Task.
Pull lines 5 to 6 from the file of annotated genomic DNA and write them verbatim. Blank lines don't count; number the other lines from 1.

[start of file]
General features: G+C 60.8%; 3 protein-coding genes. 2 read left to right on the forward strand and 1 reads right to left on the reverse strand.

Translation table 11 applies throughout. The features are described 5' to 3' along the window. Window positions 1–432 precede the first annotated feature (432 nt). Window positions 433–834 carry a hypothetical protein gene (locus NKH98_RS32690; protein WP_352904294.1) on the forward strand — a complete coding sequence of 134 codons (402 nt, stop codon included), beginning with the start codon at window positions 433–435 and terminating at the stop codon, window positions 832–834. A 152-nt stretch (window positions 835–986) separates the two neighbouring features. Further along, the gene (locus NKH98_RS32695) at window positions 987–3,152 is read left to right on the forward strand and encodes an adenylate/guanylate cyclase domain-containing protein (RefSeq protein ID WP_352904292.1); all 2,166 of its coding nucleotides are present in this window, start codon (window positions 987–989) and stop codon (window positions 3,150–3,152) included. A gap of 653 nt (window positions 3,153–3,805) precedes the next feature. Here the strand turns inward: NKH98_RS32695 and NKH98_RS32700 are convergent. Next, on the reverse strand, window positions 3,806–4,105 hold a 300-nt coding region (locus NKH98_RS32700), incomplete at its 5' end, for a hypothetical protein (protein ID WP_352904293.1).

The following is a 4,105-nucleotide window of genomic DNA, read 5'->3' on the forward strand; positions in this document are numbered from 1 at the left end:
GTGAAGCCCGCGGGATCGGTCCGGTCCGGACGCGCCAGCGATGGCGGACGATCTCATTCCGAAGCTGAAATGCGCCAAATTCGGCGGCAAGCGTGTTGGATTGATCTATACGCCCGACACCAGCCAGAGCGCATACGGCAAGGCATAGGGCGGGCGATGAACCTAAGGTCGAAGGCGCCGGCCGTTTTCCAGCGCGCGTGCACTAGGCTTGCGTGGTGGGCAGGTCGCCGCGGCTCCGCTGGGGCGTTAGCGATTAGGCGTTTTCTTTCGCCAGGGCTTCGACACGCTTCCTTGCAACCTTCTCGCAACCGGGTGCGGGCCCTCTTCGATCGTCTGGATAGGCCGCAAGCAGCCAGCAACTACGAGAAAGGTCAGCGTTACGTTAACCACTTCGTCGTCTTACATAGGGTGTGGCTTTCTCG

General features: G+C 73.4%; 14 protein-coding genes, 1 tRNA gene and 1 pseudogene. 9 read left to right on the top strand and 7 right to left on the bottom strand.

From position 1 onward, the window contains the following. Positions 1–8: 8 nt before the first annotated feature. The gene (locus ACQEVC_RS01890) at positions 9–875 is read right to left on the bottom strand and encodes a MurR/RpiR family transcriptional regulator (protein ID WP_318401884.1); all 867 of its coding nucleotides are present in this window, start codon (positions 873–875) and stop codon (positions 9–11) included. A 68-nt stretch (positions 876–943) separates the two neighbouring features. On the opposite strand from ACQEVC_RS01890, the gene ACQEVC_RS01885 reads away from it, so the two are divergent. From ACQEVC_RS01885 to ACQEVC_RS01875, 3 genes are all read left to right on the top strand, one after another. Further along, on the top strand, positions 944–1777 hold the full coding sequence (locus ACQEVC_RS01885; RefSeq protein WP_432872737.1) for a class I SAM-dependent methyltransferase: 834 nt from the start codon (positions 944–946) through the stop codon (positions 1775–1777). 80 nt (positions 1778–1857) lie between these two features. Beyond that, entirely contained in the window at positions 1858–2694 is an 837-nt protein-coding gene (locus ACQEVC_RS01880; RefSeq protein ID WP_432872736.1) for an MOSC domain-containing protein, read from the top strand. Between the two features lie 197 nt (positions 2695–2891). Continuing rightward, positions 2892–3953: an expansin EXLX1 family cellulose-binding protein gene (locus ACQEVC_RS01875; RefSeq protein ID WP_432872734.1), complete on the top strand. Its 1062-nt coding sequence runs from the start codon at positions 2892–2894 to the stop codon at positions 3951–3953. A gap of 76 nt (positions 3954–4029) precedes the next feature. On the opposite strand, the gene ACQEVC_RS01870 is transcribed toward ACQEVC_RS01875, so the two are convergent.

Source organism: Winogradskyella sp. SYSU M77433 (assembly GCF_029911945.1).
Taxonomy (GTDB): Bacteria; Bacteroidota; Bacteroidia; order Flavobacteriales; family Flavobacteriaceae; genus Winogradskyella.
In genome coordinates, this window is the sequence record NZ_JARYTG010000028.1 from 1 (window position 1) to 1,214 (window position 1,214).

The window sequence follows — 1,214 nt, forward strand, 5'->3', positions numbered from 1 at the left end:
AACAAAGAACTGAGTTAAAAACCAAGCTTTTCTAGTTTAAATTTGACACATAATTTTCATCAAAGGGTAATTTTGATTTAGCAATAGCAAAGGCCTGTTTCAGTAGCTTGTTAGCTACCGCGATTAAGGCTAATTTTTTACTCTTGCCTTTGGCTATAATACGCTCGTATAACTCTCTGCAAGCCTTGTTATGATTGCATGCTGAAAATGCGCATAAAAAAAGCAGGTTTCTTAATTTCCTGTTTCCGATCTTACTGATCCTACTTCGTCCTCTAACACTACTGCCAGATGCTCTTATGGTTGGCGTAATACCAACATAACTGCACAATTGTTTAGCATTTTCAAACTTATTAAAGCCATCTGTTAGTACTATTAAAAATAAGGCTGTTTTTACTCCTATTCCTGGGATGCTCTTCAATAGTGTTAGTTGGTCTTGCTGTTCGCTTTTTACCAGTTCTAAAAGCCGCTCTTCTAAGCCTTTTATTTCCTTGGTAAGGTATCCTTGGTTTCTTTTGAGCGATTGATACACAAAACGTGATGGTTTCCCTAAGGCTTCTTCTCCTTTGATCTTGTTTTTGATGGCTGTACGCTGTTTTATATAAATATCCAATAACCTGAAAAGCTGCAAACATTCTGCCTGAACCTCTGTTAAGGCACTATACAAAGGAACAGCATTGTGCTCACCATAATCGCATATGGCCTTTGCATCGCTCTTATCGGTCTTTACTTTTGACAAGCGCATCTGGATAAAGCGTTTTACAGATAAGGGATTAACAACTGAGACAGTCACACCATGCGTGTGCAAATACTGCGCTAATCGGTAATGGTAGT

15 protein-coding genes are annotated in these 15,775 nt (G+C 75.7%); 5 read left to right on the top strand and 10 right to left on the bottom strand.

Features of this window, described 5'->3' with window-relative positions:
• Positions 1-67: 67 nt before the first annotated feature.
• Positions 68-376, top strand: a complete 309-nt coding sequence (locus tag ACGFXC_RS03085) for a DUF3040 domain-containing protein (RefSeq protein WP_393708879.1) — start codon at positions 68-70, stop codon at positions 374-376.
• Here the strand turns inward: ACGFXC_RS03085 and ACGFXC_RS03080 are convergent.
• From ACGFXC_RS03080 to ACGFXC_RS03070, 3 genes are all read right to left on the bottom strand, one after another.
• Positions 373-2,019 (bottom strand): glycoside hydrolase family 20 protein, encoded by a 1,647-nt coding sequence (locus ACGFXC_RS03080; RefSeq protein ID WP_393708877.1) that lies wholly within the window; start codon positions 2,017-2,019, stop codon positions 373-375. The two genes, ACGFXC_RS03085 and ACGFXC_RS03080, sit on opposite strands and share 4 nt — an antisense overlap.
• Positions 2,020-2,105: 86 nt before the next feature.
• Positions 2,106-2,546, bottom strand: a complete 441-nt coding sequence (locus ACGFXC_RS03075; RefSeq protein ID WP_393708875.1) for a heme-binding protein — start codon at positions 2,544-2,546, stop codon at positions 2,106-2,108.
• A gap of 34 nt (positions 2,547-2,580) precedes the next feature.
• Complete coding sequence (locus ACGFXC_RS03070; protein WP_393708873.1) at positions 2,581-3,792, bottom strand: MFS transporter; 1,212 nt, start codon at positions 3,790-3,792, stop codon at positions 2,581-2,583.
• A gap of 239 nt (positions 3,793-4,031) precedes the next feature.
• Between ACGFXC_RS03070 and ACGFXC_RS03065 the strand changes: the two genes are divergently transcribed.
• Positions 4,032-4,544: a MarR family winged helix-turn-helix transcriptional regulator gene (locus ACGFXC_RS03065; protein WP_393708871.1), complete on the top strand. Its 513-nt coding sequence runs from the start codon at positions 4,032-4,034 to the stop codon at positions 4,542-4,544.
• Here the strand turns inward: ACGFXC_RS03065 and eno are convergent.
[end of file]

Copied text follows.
General features: G+C 73.4%; 14 protein-coding genes, 1 tRNA gene and 1 pseudogene. 9 read left to right on the top strand and 7 right to left on the bottom strand.

From position 1 onward, the window contains the following. Positions 1–8: 8 nt before the first annotated feature. The gene (locus ACQEVC_RS01890) at positions 9–875 is read right to left on the bottom strand and encodes a MurR/RpiR family transcriptional regulator (protein ID WP_318401884.1); all 867 of its coding nucleotides are present in this window, start codon (positions 873–875) and stop codon (positions 9–11) included. A 68-nt stretch (positions 876–943) separates the two neighbouring features. On the opposite strand from ACQEVC_RS01890, the gene ACQEVC_RS01885 reads away from it, so the two are divergent. From ACQEVC_RS01885 to ACQEVC_RS01875, 3 genes are all read left to right on the top strand, one after another. Further along, on the top strand, positions 944–1777 hold the full coding sequence (locus ACQEVC_RS01885; RefSeq protein WP_432872737.1) for a class I SAM-dependent methyltransferase: 834 nt from the start codon (positions 944–946) through the stop codon (positions 1775–1777). 80 nt (positions 1778–1857) lie between these two features. Beyond that, entirely contained in the window at positions 1858–2694 is an 837-nt protein-coding gene (locus ACQEVC_RS01880; RefSeq protein ID WP_432872736.1) for an MOSC domain-containing protein, read from the top strand. Between the two features lie 197 nt (positions 2695–2891). Continuing rightward, positions 2892–3953: an expansin EXLX1 family cellulose-binding protein gene (locus ACQEVC_RS01875; RefSeq protein ID WP_432872734.1), complete on the top strand. Its 1062-nt coding sequence runs from the start codon at positions 2892–2894 to the stop codon at positions 3951–3953. A gap of 76 nt (positions 3954–4029) precedes the next feature. On the opposite strand, the gene ACQEVC_RS01870 is transcribed toward ACQEVC_RS01875, so the two are convergent.